- hit the bricks
- 1. Americanto go on strikeFrom walking out on to the sidewalk in the days before employees drove to work.2. Americanto escape or desertAgain from the sidewalk. Hit the hump is a synonym for the hill over which the fugitive disappears.
How not to say what you mean: A dictionary of euphemisms. R. W. Holder. 2014.
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hit the bricks — AND hit the pavement 1. v. to start walking; to go into the streets. □ I have a long way to go. I’d better hit the bricks. □ Go on! Hit the pavement! Get going! 2. tv. to go out on strike. □ The workers hit the pavement on Friday and haven’t been … Dictionary of American slang and colloquial expressions
hit the bricks — verb a) To travel about, especially on foot. [T]housands of brewers, waiters and waitresses, bartenders, cooks, checkers, cashiers, dishwashers, hotel maids and bellmen, too, would be forced to hit the bricks in search of other work. b) To leave… … Wiktionary
hit the bricks — go to jail, be sentenced to a jail term, in the tank That was the last time he hit the bricks. He never went to jail again … English idioms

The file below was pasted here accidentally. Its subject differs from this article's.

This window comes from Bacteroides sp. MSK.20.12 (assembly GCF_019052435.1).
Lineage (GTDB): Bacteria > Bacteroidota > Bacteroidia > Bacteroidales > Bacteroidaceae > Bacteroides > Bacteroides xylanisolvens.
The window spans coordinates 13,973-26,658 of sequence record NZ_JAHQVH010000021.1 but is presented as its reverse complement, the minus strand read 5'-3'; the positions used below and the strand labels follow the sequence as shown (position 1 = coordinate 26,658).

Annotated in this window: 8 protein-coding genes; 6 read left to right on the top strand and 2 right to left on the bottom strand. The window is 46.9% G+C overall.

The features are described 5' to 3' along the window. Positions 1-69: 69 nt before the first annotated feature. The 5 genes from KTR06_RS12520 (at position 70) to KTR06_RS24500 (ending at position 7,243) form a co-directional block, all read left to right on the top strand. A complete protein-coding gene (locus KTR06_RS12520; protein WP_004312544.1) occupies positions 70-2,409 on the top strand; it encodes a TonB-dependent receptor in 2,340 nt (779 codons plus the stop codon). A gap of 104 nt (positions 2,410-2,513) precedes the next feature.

hit the bricks — vb American a more fashionable version of the collo quial hit the road and later hit the street (to get going or appear in public). Originally the phrase specifically referred to released prisoners … Contemporary slang
hit the bricks — idi a) to walk the streets b) to go on strike … From formal English to slang
hit the bricks — v. begin walking … English slang
hit the bricks — phrasal slang : to go on strike : walk out … Useful english dictionary
hit the pavement — verb a) To travel on foot, as on a sidewalk. But getting people to hit the pavement is more than just a health concern. . . . unicipalities are looking to combat inner city decay by keeping the streets flush with pedestrians. b) To travel or… … Wiktionary
hit the pavement — Go to hit the bricks … Dictionary of American slang and colloquial expressions
The Mole (U.S. season 5) — The Mole (2008) The Mole 2008 logo Country of origin … Wikipedia